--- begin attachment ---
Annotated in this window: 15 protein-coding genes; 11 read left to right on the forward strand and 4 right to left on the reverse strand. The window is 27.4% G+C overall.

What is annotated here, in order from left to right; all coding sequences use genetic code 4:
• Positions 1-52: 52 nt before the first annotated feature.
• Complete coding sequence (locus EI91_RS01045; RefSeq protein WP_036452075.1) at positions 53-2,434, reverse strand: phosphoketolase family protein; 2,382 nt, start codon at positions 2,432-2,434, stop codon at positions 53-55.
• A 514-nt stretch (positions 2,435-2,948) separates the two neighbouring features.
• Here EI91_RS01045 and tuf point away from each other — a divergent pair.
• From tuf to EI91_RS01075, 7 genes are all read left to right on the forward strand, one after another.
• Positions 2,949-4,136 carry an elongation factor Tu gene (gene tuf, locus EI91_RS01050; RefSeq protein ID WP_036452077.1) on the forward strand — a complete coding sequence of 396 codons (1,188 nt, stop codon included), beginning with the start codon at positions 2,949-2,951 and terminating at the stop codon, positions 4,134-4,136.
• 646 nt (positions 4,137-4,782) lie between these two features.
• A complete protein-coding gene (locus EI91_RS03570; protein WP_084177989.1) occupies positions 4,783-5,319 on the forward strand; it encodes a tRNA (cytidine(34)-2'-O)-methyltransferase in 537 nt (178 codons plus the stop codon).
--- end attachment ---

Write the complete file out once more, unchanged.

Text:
Annotated in this window: 15 protein-coding genes; 11 read left to right on the forward strand and 4 right to left on the reverse strand. The window is 27.4% G+C overall.

What is annotated here, in order from left to right; all coding sequences use genetic code 4:
• Positions 1-52: 52 nt before the first annotated feature.
• Complete coding sequence (locus EI91_RS01045; RefSeq protein WP_036452075.1) at positions 53-2,434, reverse strand: phosphoketolase family protein; 2,382 nt, start codon at positions 2,432-2,434, stop codon at positions 53-55.
• A 514-nt stretch (positions 2,435-2,948) separates the two neighbouring features.
• Here EI91_RS01045 and tuf point away from each other — a divergent pair.
• From tuf to EI91_RS01075, 7 genes are all read left to right on the forward strand, one after another.
• Positions 2,949-4,136 carry an elongation factor Tu gene (gene tuf, locus EI91_RS01050; RefSeq protein ID WP_036452077.1) on the forward strand — a complete coding sequence of 396 codons (1,188 nt, stop codon included), beginning with the start codon at positions 2,949-2,951 and terminating at the stop codon, positions 4,134-4,136.
• 646 nt (positions 4,137-4,782) lie between these two features.
• A complete protein-coding gene (locus EI91_RS03570; protein WP_084177989.1) occupies positions 4,783-5,319 on the forward strand; it encodes a tRNA (cytidine(34)-2'-O)-methyltransferase in 537 nt (178 codons plus the stop codon).